Sunday, 29 November -0001 18:42

Youth Page

Written by Mrs. Doreen Tamminga
It is a warm fall day, and the sun is shining brightly through the coloured leaves. A breeze blows through the yard every once in a while, scattering dry leaves across the driveway. In the corner of the driveway sits a boy. He looks to be about eight or nine years old, and sitting so quietly, you would hardly notice him, except for his feet pushing up gravel into a pile before him. The smoky smell of leaves being burned can be smelled in the air, and it is the kind of weather that you wish for every Saturday--the kind of weather that makes you want to go for a bike ride, or take a walk down to the creek and dabble in the water, skipping stones and balancing your way across logs.

With the deep blue sky all around and the golden sun beaming down, it is the kind of weather that makes your dog bounce up the moment you open the door, eager for you to take him on a tramp through the woods. At least, this is what Clarence thinks. But there he sits in the corner of the driveway, getting dusty from stirring up the gravel. Why is he sitting there then? ItÕs late afternoon and thereÕs not much time left for all those things he wants to do. But still he sits, stirring the stones up into a pile and poking the pile with a stick. After a few minutes, he picks up the spade at his side and begins hacking at a dandelion weed that has grown in deep below the gravel.

The back door swings open and bangs shut. A little boy comes flying out with a dog at his heels. ÒHey, Clarence!Ó he shouts, ÒArenÕt Ôcha gonna come biking with me? MeÕn Russel are goinÕ tÕ the creek anÕ see if we kin cetch some tadpoles!Ó

ÒThere arenÕt any tadpoles in October,Ó Clarence grumps at his little brother. ÒAnd I ainÕt cominÕ.Ó Russel trots over to where Clarence is sitting and with eagerly wagging tail, snuffles his nose against ClarenceÕs neck. Clarence pushes the dog away.

ÒHow come?Ó his little brother Tim asks, wheeling his bike out of the garage.

ÒI got to pull weeds out of the driveway,Ó Clarence answers.

ÒWerenÕt cha supposeta do that yesterday after school?Ó Tim asks. ÒMa said itÕd be real easy Ôcause it just rained and the ground was so soft then.Ó

ÒWell I wanted to play hockey after school with the other guys, so Ma said I could pull them today if I wanted to. But now they wonÕt come out.Ó Clarence sighs and gets up on his feet. ÒI only got one corner done, and itÕs almost supper time. IÕm never gonna get done.Ó

ÒWell, yaÕd better hurry up. DadÕs gonna be home soon and he said weÕd have a game of catch after supper,Ó Tim advises Clarence. ÒYa wonÕt be allowed to play if ya arenÕt done. Come on, Russ!Ó he calls to the dog. ÒLetÕs go!Ó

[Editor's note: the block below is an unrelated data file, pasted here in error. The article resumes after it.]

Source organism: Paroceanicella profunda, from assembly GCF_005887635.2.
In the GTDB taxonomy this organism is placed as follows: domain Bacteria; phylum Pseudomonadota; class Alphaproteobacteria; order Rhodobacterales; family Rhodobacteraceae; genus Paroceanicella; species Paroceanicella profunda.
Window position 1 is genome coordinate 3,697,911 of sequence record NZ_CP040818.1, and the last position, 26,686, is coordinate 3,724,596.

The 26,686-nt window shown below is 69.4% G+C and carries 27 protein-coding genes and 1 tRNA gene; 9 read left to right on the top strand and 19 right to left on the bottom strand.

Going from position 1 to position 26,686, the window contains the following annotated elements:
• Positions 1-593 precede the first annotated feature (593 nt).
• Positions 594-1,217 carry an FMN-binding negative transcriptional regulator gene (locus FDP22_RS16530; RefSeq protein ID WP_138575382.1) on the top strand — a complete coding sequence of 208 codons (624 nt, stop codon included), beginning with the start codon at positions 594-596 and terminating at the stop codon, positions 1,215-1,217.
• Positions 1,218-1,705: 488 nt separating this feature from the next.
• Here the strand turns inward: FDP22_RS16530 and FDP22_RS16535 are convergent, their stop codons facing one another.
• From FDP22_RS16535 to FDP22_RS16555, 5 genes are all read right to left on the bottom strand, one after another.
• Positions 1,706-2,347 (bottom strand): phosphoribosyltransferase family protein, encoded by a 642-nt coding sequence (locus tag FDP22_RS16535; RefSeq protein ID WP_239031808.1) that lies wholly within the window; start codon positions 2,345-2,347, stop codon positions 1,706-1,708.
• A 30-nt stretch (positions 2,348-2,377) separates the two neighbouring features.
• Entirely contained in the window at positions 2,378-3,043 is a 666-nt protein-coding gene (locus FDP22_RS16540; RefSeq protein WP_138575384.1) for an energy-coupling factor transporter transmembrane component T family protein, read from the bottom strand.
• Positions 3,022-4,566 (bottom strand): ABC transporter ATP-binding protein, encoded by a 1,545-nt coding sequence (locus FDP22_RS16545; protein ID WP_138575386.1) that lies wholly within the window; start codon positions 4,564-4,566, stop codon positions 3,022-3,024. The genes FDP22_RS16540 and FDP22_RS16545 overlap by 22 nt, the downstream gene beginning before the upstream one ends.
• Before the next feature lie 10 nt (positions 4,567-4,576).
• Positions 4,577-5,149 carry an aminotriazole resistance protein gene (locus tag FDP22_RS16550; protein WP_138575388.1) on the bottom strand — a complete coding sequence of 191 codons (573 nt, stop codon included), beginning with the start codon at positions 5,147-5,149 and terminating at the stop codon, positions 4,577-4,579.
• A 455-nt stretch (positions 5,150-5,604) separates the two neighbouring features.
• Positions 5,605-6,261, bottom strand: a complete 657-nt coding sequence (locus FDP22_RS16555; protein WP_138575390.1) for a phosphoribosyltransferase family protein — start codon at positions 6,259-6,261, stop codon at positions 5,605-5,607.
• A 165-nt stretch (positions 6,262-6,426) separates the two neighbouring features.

Clarence watches with envy as Tim goes biking down the driveway with Russ bounding along at his side. Wish I could go to the creek, he thinks. But IÕve got a million more weeds to pull. IÕm never gonna get done. TheyÕre so hard to get out! Wish IÕd listened to Mom and pulled them out yesterday, after the rain Ð they came out real easy then. And hockey wasnÕt much fun anyways. With a sigh, Clarence picks up the spade and begins digging around another weed.


You may sometimes hear a Sunday school story or a Bible lesson at school that makes you stop and think. Or you may be listening to the Bible reading at home, and suddenly you realize that you are just like the person in the story. You have done some of the same sins that they have done, you see that you have the same bad heart as they had, and you need the same Saviour that they needed. This is the LordÕs work. He shows you the sin in your heart. He shows you that you are sometimes unkind, jealous, selfish, unfair, complaining, lazy, proud, careless, or disobedient.

What do you do when you see your sin? Do you confess them and repent of them? Or are you like Clarence and think that another day would be better for pulling weeds? You think, ÒNot right now. I just want to finish my book or play a game with everyone else; I donÕt want to leave and go up to my room by myself. Maybe IÕll confess my sins to God tonight when I go to bed, or maybe on Sunday when I have more time. Maybe IÕll ask for forgiveness later when I havenÕt been so bad.Ó And you quickly forget about these sins that God showed you. Soon you start thinking, ÒIÕm not so bad after all! IÕm a pretty nice boy or girl, compared to other kids my age. I donÕt have to confess my sins to God. IÕll just thank Him for all the good things He gives me, instead.Ó

But do you know what happens to these sins when you leave them and donÕt confess them to God? The same thing that happens to the weeds in the driveway. They grow deeper and tougher, and harder to pull out. Right after the rain has fallen and softened the ground, the weeds lose their grip on the ground and are easiest to pull out. And in the same way, when the Lord shows us our sins and makes us sorry for them, that is the best time for us to confess them and repent. That is the time to ask God to stop us from doing them again. If you wait until later, your heart will grow hard again, just like the ground grows hard once the rain stops and the sun comes out. Pray, then, that the Lord will make your heart soft, that He will show you your sins. Then confess your sins to Him, tell Him of your sorrow over them, and ask Him to help you not to sin, for He is ready to hear you.

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